Functional Plant Biology Functional Plant Biology Society
Plant function and evolutionary biology

Response of abscisic acid mutants of Arabidopsis to salinity

Functional Plant Biology 29(5) 561 - 567
Published: 22 May 2002


Increases in abscisic acid (ABA) concentrations in plant tissues correlate with growth inhibition in salt-stressed plants. Therefore, it was hypothesized that Arabidopsis ABA mutants different in, or insensitive to, ABA would respond differently than wild type (wt) to salinity stress. Seeds (wt, abi1-1, abi2-1, abi3-1, and aba1-3) were germinated and grown hydroponically in three separate experiments with different environmental conditions: relative humidity at 80 or 100%, day/night temperatures at 21/18 or 23/20˚C, and light intensity at 125, 200 or 350 μmol photons m–2 s-1. Plants were exposed to salinity (either 0, 40 and 80 mM NaCl or 1, 5, and 9 dS m–1 with a Na/Ca ratio of 10 depending on the experiment) for one to several weeks before harvesting. The effect of salinity on root elongation rates of young seedlings was measured as well. Two-way ANOVA of root elongation rates of young seedlings and the growth of 3-week old plants in hydroponic solutions indicated that salinity inhibited growth, increased ABA and Na concentrations, and reduced K concentrations in all genotypes tested. However, there were no significant interactions with salinity and genotype for root elongation rates, total dry weight, shoot ABA and K concentrations. Shoot Na concentrations were significantly higher in wt plants relative to other genotypes subjected to high salinity stress. aba1-3 had significantly lower ABA concentrations than other genotypes, but the interaction of aba1-3 with salinity was the same as other genotypes. The lack of difference in interaction between genotype and salinity indicates that all genotypes responded in the same manner and amount to salinity for the particular parameter measured. Therefore, it appears that there are no significant differences in growth in response to salinity between the ABA mutants (ABA-deficient and ABA-insensitive) and wt. However, in contrast to the other genotypes, some of the ABA-deficient plants, aba1-3, died when exposed to high salinity and high light intensity. ABA appears to provide a protective role in conditions of high salinity and high light intensity.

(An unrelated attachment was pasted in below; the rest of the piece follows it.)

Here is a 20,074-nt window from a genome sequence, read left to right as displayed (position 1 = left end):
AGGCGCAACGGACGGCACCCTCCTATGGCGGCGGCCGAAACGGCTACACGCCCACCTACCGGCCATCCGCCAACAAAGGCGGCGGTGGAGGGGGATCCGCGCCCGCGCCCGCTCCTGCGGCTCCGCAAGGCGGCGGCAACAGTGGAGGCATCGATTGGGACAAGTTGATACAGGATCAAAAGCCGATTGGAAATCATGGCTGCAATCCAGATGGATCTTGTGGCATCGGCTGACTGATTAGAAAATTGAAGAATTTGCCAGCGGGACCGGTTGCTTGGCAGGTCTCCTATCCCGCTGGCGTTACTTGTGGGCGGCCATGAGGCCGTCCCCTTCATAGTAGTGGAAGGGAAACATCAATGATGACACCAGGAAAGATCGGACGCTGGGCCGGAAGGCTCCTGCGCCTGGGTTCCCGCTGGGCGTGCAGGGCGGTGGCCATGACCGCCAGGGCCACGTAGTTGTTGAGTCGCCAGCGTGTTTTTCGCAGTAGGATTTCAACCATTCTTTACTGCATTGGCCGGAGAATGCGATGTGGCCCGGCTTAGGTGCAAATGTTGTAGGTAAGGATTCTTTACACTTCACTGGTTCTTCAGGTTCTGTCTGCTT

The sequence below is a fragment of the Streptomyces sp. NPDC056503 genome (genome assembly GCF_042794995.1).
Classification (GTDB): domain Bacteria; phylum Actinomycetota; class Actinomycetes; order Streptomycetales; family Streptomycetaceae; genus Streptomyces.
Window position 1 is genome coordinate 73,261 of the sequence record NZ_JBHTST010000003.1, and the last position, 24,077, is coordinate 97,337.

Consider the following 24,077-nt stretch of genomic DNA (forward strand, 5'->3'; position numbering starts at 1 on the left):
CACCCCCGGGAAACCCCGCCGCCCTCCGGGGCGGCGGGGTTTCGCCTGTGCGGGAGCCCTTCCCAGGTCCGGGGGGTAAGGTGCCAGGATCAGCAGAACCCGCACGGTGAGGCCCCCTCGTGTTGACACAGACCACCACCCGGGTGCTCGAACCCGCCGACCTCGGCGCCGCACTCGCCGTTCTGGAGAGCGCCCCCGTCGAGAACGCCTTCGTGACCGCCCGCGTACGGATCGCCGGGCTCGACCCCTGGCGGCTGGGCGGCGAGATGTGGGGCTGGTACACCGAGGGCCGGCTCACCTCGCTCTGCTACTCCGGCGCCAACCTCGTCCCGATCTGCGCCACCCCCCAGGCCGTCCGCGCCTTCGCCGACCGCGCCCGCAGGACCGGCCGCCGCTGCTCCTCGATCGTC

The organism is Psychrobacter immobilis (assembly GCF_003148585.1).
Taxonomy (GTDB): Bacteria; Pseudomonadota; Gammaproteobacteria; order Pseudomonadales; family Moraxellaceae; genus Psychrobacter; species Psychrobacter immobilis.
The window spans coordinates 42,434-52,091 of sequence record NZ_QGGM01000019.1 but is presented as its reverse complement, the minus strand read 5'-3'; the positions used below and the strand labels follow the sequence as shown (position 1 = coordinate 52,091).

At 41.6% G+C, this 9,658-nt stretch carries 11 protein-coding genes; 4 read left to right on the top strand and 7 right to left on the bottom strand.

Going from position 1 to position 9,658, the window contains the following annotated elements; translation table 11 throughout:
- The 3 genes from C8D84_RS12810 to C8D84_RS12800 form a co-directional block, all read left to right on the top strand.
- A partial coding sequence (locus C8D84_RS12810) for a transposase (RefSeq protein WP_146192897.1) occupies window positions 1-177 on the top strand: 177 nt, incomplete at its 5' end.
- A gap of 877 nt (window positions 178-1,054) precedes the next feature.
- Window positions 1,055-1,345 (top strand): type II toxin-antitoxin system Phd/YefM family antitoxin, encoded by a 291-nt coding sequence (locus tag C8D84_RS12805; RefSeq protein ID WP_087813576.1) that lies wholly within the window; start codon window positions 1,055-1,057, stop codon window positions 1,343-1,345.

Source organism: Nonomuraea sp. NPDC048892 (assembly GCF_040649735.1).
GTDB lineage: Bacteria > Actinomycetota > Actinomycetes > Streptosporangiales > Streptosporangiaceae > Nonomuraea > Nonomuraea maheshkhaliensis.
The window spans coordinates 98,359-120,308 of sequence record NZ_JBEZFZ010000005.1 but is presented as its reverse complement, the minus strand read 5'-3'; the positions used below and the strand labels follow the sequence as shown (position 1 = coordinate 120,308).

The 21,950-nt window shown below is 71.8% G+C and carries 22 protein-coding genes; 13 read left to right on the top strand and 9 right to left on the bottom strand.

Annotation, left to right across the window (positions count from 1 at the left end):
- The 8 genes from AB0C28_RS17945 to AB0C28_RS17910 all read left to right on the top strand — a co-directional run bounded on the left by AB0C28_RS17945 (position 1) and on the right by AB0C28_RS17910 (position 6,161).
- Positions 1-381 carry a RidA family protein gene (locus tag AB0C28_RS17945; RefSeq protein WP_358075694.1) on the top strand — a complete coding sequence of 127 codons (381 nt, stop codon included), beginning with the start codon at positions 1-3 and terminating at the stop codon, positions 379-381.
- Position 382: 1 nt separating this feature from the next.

© CSIRO 2002

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